In a study with matched-simultaneous FDG PET and Diffusion-weighted MRI scans of 227 patients, we identified 11% of patients with extensive disease according to MRI but reported as being disease free on FDG PET (“PET false-negative”). Focusing on tumor cells, we performed a differential gene expression analysis to unravel the biological underpinnings of this phenomenon. The gene coding for hexokinase-2, which catalyzes the first step of glycolysis, was significantly lower expressed in PET false-negative cases (5.3-fold change, P < .001) which provides a mechanistic explanation for this feature. This study highlighted functional imaging to decode tumor biology in multiple myeloma, and a number of alternative tracers to FDG are currently under investigation.
Junior Group Leader
Leo Rasche, MD, attended medical school at the University of Würzburg in Germany and earned his MD in 2009, with the focus on experimental pathology, where he subsequently completed his residency in internal medicine and was a consulting specialist in internal medicine and hematology/oncology. Between 2016 and 2018 he has been a postdoctoral fellow at the Myeloma Institute at the University of Arkansas for Medical Sciences in Little Rock, where he studied medical imaging, tumour genomics, tumour evolution, and immunotherapy approaches for treating multiple myeloma. In 2018 he was appointed an assistant professor of research at the University of Arkansas for Medical Sciences. In summer 2018, Dr Rasche returned to Germany where he serves as an attending physician on the myeloma service at the University hospital of Würzburg.
Moutaz obtained his bachelor’s degree in pharmacy in Egypt where he developed a deep interest in cancer research. Thus, he decided to pursue his master’s in the field of molecular oncology within the biochemistry program of the University of Würzburg.
He joined the MSNZ as a Master’s student and started his PhD project in October 2021. The project is focused on investigating stroma-mediated chemoresistance mechanisms in breast cancer and multiple myeloma utilizing state-of-the-art single-cell high-throughput sequencing techniques.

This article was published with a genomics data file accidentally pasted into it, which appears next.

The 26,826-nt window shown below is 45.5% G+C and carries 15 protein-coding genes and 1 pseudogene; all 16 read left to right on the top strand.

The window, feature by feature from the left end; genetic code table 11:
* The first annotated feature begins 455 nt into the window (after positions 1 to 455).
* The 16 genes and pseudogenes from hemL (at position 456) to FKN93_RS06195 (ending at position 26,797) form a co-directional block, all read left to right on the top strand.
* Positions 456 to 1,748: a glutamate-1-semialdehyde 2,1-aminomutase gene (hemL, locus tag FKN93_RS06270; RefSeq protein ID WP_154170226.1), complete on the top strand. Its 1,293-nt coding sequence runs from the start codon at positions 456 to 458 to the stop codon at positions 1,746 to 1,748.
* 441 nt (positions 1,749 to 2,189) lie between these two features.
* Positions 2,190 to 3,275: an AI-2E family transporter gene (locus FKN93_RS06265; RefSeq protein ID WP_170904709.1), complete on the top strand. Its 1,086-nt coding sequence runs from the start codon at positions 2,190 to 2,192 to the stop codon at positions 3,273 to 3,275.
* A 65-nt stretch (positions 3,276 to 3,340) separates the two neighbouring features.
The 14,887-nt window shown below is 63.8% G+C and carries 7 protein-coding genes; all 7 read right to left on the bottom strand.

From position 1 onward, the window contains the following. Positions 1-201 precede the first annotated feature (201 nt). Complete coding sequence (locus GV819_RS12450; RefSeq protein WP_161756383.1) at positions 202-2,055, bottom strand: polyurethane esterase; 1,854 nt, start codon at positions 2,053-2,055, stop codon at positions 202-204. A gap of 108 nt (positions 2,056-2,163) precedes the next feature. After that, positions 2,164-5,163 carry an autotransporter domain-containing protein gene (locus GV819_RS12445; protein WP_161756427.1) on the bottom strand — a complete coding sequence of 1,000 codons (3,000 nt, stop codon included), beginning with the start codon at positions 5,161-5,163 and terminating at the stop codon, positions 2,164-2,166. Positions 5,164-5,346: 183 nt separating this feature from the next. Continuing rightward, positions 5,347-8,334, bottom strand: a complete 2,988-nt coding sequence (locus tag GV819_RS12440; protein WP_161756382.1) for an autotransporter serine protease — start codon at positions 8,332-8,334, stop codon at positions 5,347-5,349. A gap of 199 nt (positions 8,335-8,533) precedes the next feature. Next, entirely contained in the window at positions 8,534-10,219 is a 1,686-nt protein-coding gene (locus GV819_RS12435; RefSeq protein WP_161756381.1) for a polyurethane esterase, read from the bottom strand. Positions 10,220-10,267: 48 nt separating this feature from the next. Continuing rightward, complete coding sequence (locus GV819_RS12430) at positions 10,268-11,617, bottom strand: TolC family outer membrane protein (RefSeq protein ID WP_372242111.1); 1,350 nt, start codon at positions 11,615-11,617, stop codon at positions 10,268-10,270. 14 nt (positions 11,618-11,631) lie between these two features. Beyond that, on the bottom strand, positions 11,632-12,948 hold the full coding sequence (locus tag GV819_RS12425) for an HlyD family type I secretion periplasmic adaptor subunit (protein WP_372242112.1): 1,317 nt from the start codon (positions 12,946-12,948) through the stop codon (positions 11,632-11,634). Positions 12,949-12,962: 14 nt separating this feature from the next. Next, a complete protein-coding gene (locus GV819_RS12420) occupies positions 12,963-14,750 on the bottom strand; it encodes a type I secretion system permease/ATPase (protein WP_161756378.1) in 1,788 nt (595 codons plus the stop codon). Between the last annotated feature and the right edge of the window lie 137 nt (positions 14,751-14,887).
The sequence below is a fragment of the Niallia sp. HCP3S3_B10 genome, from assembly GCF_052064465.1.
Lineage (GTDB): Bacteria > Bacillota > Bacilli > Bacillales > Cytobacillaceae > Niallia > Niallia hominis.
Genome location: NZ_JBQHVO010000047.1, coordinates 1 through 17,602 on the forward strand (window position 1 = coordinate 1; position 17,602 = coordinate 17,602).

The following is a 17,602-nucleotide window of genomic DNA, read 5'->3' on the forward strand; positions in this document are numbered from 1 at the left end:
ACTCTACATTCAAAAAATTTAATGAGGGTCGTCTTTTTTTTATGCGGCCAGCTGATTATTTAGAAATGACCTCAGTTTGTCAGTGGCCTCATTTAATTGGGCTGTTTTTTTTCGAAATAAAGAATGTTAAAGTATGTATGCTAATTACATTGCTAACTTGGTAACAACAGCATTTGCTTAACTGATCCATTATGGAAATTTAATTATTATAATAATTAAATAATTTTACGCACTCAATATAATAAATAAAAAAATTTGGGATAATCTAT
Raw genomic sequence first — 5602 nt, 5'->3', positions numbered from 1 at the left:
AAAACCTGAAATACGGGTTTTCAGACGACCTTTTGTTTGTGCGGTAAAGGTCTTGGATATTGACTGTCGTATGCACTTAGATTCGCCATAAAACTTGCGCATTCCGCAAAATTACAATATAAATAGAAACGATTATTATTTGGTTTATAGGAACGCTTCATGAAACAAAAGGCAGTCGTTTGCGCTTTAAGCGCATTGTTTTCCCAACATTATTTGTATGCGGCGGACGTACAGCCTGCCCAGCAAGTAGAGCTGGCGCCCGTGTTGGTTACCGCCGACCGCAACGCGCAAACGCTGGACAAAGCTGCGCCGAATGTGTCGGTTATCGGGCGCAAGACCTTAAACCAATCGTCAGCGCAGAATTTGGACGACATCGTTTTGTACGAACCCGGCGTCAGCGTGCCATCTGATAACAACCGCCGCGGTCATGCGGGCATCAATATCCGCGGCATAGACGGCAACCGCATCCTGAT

Mara studied Human Biology (Biomedical Science) with focus on tumour biology in Marburg at the Philipps-University. In October 2020 she started her PhD in the labs of Dr Angela Riedel and Dr Leo Rasche at the MSNZ in Würzburg.
Mara’s PhD project is focused on multiple myeloma with special interest in tumor and microenvironmental heterogeneity. One key aim is to characterize the T-cell niche. To achieve this, she uses multi-color flow cytometry, methods to assess cellular bioenergetic states and spatial transcriptomics.
Emilia finished her MTLA training in 2017 at the Johannes Gutenberg-University in Mainz. Since June 2020 she work at MSNZ as a TA for the group of Dr Leo Rasche.
Emilia’s fields of expertise include cell culture, flow cytometry and histology. She is furthermore involved in the management and organization of the lab.
Nazia completed her Bachelor’s in ‘Mathematics’ and obtained a Master’s in ‘Applied Mathematics’ in Bangladesh. During this time she developed a passion for the life sciences.
Therefore, she made a decision to pursue a second Master's program in ‘Computational Modeling and Simulation’ at the Technical University Dresden with a focus on ‘Computational Life Science’.
In July 2022, she started her PhD in Dr. Leo Rasche's research group at the MSNZ in Würzburg.